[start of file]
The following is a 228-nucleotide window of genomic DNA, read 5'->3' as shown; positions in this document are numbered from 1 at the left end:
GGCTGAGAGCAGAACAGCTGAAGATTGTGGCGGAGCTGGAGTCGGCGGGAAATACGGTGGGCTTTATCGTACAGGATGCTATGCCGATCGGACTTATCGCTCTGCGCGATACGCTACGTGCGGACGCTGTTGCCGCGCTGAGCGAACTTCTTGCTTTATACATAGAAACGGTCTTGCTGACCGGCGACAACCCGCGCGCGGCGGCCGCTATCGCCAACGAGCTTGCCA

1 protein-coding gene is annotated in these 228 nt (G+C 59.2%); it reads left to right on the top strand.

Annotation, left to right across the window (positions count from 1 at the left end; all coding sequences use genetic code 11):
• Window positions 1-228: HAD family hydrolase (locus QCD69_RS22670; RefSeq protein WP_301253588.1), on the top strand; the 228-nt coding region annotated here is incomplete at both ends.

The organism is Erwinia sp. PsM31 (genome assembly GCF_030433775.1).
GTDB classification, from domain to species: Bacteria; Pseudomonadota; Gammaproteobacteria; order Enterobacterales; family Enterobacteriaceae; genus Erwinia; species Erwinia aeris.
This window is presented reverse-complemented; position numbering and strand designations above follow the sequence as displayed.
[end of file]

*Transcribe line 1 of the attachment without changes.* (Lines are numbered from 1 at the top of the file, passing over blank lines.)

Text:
The following is a 228-nucleotide window of genomic DNA, read 5'->3' as shown; positions in this document are numbered from 1 at the left end: